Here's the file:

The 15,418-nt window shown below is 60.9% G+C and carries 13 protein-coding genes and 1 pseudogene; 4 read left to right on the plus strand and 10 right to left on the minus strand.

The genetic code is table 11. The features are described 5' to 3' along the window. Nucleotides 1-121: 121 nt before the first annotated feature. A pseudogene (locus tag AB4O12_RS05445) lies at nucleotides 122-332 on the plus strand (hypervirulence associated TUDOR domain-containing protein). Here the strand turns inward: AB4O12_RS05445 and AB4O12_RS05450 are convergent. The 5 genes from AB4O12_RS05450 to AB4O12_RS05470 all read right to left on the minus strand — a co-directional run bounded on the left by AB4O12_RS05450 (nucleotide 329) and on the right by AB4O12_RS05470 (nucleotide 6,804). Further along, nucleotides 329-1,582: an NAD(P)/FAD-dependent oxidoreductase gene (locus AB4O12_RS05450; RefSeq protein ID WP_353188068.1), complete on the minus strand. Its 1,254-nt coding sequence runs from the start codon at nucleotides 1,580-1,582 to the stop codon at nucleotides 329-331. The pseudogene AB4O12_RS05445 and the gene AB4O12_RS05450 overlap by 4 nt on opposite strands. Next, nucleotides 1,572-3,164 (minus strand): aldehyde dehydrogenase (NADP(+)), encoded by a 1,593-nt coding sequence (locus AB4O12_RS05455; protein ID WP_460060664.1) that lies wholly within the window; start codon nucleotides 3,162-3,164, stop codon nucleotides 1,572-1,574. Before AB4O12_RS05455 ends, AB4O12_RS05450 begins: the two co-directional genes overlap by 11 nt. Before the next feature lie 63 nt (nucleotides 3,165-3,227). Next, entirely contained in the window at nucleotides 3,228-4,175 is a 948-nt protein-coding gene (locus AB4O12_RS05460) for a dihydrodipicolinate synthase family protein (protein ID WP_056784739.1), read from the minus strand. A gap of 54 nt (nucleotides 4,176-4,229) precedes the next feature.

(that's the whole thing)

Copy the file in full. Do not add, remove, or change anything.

The 15,418-nt window shown below is 60.9% G+C and carries 13 protein-coding genes and 1 pseudogene; 4 read left to right on the plus strand and 10 right to left on the minus strand.

The genetic code is table 11. The features are described 5' to 3' along the window. Nucleotides 1-121: 121 nt before the first annotated feature. A pseudogene (locus tag AB4O12_RS05445) lies at nucleotides 122-332 on the plus strand (hypervirulence associated TUDOR domain-containing protein). Here the strand turns inward: AB4O12_RS05445 and AB4O12_RS05450 are convergent. The 5 genes from AB4O12_RS05450 to AB4O12_RS05470 all read right to left on the minus strand — a co-directional run bounded on the left by AB4O12_RS05450 (nucleotide 329) and on the right by AB4O12_RS05470 (nucleotide 6,804). Further along, nucleotides 329-1,582: an NAD(P)/FAD-dependent oxidoreductase gene (locus AB4O12_RS05450; RefSeq protein ID WP_353188068.1), complete on the minus strand. Its 1,254-nt coding sequence runs from the start codon at nucleotides 1,580-1,582 to the stop codon at nucleotides 329-331. The pseudogene AB4O12_RS05445 and the gene AB4O12_RS05450 overlap by 4 nt on opposite strands. Next, nucleotides 1,572-3,164 (minus strand): aldehyde dehydrogenase (NADP(+)), encoded by a 1,593-nt coding sequence (locus AB4O12_RS05455; protein ID WP_460060664.1) that lies wholly within the window; start codon nucleotides 3,162-3,164, stop codon nucleotides 1,572-1,574. Before AB4O12_RS05455 ends, AB4O12_RS05450 begins: the two co-directional genes overlap by 11 nt. Before the next feature lie 63 nt (nucleotides 3,165-3,227). Next, entirely contained in the window at nucleotides 3,228-4,175 is a 948-nt protein-coding gene (locus AB4O12_RS05460) for a dihydrodipicolinate synthase family protein (protein ID WP_056784739.1), read from the minus strand. A gap of 54 nt (nucleotides 4,176-4,229) precedes the next feature.